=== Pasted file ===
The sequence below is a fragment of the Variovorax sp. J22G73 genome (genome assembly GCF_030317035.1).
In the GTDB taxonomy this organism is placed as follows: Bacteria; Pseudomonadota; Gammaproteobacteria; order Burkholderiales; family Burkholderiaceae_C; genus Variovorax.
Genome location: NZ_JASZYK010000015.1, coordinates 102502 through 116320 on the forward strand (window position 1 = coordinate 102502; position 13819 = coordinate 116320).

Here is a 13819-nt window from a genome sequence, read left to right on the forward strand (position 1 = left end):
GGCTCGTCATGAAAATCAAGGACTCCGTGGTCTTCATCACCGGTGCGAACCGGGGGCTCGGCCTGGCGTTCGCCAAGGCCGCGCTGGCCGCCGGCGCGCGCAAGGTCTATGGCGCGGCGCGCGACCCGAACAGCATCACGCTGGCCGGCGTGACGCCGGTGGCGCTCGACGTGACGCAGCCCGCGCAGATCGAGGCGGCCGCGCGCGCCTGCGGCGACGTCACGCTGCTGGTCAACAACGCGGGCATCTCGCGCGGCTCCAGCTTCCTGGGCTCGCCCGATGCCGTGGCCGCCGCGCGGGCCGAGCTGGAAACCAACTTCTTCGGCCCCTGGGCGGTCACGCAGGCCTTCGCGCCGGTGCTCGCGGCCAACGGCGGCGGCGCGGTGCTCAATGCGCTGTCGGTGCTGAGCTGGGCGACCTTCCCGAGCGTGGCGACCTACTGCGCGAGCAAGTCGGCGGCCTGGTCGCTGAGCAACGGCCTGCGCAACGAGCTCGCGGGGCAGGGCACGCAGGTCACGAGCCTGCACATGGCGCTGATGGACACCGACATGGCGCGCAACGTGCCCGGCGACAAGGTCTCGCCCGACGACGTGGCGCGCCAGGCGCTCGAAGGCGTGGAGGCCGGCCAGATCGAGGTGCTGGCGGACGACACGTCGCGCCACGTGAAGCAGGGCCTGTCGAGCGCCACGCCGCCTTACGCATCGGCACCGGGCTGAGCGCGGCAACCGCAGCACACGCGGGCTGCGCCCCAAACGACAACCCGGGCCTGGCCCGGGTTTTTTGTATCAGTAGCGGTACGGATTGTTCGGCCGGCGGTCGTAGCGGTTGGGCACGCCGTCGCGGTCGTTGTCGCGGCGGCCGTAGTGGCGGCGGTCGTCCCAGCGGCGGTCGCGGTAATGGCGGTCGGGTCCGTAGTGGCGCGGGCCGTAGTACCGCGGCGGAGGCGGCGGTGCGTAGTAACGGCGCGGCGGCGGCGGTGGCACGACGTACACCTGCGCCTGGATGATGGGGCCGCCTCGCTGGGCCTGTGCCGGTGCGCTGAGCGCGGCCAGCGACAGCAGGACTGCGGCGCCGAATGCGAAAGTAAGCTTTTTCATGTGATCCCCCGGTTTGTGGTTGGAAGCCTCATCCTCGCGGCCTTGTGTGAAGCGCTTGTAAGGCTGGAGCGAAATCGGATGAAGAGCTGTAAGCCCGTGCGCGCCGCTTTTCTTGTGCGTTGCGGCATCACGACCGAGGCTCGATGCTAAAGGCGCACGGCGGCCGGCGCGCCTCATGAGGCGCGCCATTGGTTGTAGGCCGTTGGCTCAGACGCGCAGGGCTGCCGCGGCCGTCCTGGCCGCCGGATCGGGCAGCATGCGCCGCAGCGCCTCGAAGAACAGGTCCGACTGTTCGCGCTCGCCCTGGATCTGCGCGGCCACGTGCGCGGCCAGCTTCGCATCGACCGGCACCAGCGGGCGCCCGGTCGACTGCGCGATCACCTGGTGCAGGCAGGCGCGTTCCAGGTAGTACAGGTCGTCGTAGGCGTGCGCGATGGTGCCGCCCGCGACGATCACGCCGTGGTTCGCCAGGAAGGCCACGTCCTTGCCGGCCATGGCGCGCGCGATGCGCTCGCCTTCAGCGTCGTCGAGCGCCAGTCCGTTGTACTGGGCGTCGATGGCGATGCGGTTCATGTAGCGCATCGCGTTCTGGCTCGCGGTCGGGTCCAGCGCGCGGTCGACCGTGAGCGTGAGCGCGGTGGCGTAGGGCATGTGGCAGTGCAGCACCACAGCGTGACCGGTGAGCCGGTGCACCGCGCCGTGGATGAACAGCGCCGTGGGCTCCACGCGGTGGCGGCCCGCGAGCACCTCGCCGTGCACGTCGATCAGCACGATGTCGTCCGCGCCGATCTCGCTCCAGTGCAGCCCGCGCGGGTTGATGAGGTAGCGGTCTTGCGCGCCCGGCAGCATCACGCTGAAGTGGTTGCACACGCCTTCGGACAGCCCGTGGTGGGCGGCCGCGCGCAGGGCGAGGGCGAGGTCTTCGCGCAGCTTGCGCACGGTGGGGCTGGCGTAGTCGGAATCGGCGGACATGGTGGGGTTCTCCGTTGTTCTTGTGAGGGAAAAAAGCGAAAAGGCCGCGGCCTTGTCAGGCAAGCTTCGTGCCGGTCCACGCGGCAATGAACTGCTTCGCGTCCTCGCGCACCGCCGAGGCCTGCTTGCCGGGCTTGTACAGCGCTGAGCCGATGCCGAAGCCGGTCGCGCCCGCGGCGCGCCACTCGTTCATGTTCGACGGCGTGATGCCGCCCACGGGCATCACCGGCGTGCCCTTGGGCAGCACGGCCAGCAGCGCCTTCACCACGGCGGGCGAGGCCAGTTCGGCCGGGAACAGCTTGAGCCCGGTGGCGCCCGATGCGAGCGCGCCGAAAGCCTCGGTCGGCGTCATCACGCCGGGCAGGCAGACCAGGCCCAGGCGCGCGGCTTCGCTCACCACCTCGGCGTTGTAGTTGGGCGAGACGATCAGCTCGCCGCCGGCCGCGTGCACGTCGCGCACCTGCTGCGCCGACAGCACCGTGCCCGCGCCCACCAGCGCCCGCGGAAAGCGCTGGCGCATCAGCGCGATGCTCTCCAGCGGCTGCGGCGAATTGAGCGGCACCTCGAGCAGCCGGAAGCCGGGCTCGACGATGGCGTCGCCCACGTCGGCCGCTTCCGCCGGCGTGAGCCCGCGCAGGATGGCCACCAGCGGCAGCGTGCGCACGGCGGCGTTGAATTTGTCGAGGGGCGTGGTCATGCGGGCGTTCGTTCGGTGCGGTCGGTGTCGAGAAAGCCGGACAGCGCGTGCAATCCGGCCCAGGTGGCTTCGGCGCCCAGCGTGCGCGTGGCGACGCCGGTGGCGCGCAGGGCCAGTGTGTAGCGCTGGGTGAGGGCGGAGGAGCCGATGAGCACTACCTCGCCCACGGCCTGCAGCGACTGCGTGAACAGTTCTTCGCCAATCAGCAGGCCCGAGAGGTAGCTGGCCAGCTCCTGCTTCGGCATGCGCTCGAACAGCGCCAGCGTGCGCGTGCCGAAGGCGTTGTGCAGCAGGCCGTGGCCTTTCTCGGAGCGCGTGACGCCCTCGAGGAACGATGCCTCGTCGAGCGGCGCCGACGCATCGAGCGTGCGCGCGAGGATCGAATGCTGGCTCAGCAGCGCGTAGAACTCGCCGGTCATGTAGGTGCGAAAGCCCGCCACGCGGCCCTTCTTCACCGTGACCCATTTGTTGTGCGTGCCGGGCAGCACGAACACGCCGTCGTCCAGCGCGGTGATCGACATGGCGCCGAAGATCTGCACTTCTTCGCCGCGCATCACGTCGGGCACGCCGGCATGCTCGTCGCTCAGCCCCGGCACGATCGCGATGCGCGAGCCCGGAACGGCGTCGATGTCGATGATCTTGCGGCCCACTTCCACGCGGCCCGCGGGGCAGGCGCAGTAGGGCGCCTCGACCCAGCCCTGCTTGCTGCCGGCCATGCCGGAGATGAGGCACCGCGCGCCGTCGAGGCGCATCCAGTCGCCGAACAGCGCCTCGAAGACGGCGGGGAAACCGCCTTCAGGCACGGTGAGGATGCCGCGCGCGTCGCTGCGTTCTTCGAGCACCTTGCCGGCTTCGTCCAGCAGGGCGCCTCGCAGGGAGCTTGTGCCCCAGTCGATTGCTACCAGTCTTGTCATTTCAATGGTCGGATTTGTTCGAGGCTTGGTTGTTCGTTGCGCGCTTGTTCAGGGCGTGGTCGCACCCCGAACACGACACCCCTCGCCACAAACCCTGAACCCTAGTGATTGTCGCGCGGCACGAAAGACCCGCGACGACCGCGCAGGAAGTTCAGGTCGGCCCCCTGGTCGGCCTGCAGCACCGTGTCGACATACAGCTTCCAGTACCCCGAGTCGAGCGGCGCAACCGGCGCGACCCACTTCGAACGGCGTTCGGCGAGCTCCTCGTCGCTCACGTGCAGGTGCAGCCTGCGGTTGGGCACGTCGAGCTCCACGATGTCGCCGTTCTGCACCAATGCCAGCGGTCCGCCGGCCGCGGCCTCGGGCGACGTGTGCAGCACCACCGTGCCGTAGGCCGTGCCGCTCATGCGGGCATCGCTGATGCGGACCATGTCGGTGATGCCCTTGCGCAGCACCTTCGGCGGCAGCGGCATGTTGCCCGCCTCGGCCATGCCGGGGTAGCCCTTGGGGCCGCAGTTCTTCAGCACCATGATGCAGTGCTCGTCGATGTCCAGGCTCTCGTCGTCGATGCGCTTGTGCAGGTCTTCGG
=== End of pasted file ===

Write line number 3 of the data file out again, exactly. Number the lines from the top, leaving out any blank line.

Genome location: NZ_JASZYK010000015.1, coordinates 102502 through 116320 on the forward strand (window position 1 = coordinate 102502; position 13819 = coordinate 116320).